The proposed redefinition of “sex” would impact programs administered by the Department of Health and Human Services, which oversees protections in health care. If, however, the Trump Administration were to use this redefinition across the other federal agencies, this would mean that the federal government would back away from protecting transgender and intersex people from discrimination across a wide range of settings and instead enforce a view of sex that limits the type of programs, services and benefits that transgender and intersex people could pursue through administrative agencies.

There are many laws that prohibit discrimination on the basis of sex and these laws are designed to ensure that all people have the ability to go to work (Title VII of the Civil Rights Act of 1964), be paid fairly (Equal Pay Act of 1963), and take time off to care for themselves or a loved one (Family and Medical Leave Act); to pursue an education (Title IX of the Education Amendments of 1972), to access health care (the Affordable Care Act), to get credit (Equal Credit Opportunity Act), and to find housing (Fair Housing Act). These federal laws are supposed to be enforced by the federal government through Departments of Justice, Housing, Labor, Education, and Health and Human Services through civil rights offices and other enforcement offices. If all of these agencies and their offices tasked with enforcing federal law adopt this redefinition of “sex,” it means that the federal government is removing protections for both transgender and intersex people in terms of these vital laws, and preventing them from the equal treatment that a growing number of courts agree they are entitled to under federal law.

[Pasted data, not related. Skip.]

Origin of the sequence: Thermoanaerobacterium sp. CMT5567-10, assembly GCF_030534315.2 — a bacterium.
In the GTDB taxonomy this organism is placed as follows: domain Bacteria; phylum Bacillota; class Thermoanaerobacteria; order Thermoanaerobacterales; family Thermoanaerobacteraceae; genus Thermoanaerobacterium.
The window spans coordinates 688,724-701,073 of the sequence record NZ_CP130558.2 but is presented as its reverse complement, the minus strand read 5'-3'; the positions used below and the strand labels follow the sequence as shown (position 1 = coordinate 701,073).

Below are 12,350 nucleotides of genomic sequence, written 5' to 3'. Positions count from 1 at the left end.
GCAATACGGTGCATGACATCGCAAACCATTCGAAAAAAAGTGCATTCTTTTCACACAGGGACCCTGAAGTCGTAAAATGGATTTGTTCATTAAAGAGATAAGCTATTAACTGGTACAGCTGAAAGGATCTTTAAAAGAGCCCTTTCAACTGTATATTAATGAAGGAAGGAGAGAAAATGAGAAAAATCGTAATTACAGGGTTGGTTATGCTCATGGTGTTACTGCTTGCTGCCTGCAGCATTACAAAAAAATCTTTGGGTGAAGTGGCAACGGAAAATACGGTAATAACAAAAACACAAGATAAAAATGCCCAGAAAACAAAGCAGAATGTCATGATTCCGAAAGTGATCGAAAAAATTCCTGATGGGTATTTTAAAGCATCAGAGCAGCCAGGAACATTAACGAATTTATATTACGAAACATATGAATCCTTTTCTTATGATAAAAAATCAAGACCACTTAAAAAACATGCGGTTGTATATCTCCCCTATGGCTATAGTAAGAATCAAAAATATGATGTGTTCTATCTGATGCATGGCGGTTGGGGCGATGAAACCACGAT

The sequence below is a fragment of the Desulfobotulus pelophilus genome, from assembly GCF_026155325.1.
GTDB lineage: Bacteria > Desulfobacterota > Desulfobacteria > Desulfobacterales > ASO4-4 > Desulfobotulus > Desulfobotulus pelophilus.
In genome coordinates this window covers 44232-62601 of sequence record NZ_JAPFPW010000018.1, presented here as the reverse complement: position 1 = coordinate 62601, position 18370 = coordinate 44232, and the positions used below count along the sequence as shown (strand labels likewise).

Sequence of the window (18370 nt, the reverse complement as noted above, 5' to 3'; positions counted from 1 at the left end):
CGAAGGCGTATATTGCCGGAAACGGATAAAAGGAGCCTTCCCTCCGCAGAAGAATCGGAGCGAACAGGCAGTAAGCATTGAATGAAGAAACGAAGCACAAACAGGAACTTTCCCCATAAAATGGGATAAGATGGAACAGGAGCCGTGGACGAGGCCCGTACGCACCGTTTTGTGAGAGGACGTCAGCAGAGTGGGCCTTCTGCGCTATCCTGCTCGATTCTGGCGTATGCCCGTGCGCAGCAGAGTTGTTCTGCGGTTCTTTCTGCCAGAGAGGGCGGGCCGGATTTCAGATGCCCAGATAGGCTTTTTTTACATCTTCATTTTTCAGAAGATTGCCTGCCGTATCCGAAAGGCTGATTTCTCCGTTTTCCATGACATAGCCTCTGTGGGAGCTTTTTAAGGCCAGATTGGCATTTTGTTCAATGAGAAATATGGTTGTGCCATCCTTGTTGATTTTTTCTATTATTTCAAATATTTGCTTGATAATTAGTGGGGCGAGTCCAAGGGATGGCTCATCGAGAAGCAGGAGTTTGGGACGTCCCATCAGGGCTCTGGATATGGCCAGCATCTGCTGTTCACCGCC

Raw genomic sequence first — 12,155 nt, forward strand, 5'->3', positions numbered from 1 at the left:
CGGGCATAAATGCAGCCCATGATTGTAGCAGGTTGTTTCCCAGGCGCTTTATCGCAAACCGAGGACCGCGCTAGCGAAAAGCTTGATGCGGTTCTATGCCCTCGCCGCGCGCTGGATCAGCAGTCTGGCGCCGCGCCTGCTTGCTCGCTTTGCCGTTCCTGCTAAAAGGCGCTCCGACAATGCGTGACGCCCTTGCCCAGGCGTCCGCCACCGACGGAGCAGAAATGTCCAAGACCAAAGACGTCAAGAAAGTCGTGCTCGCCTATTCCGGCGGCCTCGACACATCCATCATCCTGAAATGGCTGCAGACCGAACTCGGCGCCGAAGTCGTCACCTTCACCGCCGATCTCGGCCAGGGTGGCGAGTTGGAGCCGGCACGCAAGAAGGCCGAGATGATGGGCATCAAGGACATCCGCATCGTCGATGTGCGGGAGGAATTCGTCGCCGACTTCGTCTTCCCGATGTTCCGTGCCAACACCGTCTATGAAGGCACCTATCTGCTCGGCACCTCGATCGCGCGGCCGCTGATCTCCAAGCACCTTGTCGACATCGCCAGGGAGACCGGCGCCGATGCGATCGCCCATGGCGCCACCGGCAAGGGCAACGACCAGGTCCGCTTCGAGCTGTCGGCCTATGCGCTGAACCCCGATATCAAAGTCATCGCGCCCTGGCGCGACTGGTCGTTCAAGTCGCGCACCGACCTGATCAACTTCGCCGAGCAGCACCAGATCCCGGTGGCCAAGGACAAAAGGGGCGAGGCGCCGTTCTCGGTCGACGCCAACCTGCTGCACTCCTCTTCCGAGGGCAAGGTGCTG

What can be done? What about the courts?  Or states that want to protect transgender and intersex people?

A growing number of federal courts have ruled that discrimination based on sex includes discrimination based on someone’s gender identity and expression. These courts have taken into consideration the science and medical community’s understanding of sex as well as the lived experience of transgender people. Regardless of the Trump Administration’s redefinition of sex, those court decisions in five circuits, covering 23 states, would remain binding. And the proposed changes do not alter the actual statutes of laws prohibiting discrimination. Only the courts or Congress can interpret or alter the statutes.

Nothing about the administration’s redefinition of sex would preclude Congress, state legislatures, or even city councils from passing nondiscrimination laws and ordinances that explicitly protect people from discrimination based on gender identity, gender expression, or sex. Currently 50% of LGBT people live in states that lack any explicit laws prohibiting discrimination based on gender identity in employment, housing, and public accommodations.

What happens next?

The administration is still drafting regulations that would enshrine this redefinition. When they are published in the federal register, individuals and organizations will have an opportunity to emphasize the science, medical, and legal consensus that the proposed redefinition of sex is out of step.

Additionally, it is important to continue to increase the public’s familiarity with transgender people and intersex people. They are our neighbors, coworkers, and children. Learn more about what it means to be transgender and intersex.

How can you support transgender and intersex people?

Now is the time tor raise your voice in support for transgender and intersex people. Express your personal support through phone calls and emails, both to your transgender and intersex friends, and to your elected officials. Donate to the National Center for Transgender Equality and the ACLU, who are leading the effort to ensure visibility, accessibility, and legal equality for transgender people, and to InterAct, which advocates for intersex youth.